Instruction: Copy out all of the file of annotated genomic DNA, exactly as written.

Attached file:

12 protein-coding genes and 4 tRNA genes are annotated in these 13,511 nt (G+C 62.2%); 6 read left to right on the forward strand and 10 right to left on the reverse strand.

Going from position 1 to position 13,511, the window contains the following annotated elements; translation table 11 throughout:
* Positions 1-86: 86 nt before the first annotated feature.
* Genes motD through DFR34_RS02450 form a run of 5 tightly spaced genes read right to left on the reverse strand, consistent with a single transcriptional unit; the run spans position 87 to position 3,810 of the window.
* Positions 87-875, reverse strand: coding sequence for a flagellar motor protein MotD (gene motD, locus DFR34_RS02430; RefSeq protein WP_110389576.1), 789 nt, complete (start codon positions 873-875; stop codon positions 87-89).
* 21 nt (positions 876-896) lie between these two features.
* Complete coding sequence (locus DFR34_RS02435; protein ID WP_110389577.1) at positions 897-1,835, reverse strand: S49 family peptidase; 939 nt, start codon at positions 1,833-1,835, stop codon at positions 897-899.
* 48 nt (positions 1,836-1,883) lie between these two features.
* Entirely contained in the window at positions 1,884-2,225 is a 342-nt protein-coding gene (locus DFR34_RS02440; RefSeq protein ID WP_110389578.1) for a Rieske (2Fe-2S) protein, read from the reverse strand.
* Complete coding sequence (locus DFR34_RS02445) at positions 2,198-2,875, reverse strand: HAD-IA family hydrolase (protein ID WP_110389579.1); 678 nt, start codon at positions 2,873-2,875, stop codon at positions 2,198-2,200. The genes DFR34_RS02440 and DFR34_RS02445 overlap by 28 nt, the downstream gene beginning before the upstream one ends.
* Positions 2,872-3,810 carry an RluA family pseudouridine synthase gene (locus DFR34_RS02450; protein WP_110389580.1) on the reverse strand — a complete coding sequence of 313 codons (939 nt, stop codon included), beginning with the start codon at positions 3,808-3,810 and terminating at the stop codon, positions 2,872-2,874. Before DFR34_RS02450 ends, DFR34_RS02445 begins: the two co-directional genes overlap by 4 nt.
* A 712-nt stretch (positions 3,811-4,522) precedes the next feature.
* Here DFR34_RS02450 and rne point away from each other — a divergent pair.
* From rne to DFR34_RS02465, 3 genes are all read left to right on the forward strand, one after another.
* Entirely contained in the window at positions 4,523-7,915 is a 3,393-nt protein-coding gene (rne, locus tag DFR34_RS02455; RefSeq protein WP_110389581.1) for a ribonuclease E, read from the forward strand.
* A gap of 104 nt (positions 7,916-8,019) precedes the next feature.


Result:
12 protein-coding genes and 4 tRNA genes are annotated in these 13,511 nt (G+C 62.2%); 6 read left to right on the forward strand and 10 right to left on the reverse strand.

Going from position 1 to position 13,511, the window contains the following annotated elements; translation table 11 throughout:
* Positions 1-86: 86 nt before the first annotated feature.
* Genes motD through DFR34_RS02450 form a run of 5 tightly spaced genes read right to left on the reverse strand, consistent with a single transcriptional unit; the run spans position 87 to position 3,810 of the window.
* Positions 87-875, reverse strand: coding sequence for a flagellar motor protein MotD (gene motD, locus DFR34_RS02430; RefSeq protein WP_110389576.1), 789 nt, complete (start codon positions 873-875; stop codon positions 87-89).
* 21 nt (positions 876-896) lie between these two features.
* Complete coding sequence (locus DFR34_RS02435; protein ID WP_110389577.1) at positions 897-1,835, reverse strand: S49 family peptidase; 939 nt, start codon at positions 1,833-1,835, stop codon at positions 897-899.
* 48 nt (positions 1,836-1,883) lie between these two features.
* Entirely contained in the window at positions 1,884-2,225 is a 342-nt protein-coding gene (locus DFR34_RS02440; RefSeq protein ID WP_110389578.1) for a Rieske (2Fe-2S) protein, read from the reverse strand.
* Complete coding sequence (locus DFR34_RS02445) at positions 2,198-2,875, reverse strand: HAD-IA family hydrolase (protein ID WP_110389579.1); 678 nt, start codon at positions 2,873-2,875, stop codon at positions 2,198-2,200. The genes DFR34_RS02440 and DFR34_RS02445 overlap by 28 nt, the downstream gene beginning before the upstream one ends.
* Positions 2,872-3,810 carry an RluA family pseudouridine synthase gene (locus DFR34_RS02450; protein WP_110389580.1) on the reverse strand — a complete coding sequence of 313 codons (939 nt, stop codon included), beginning with the start codon at positions 3,808-3,810 and terminating at the stop codon, positions 2,872-2,874. Before DFR34_RS02450 ends, DFR34_RS02445 begins: the two co-directional genes overlap by 4 nt.
* A 712-nt stretch (positions 3,811-4,522) precedes the next feature.
* Here DFR34_RS02450 and rne point away from each other — a divergent pair.
* From rne to DFR34_RS02465, 3 genes are all read left to right on the forward strand, one after another.
* Entirely contained in the window at positions 4,523-7,915 is a 3,393-nt protein-coding gene (rne, locus tag DFR34_RS02455; RefSeq protein WP_110389581.1) for a ribonuclease E, read from the forward strand.
* A gap of 104 nt (positions 7,916-8,019) precedes the next feature.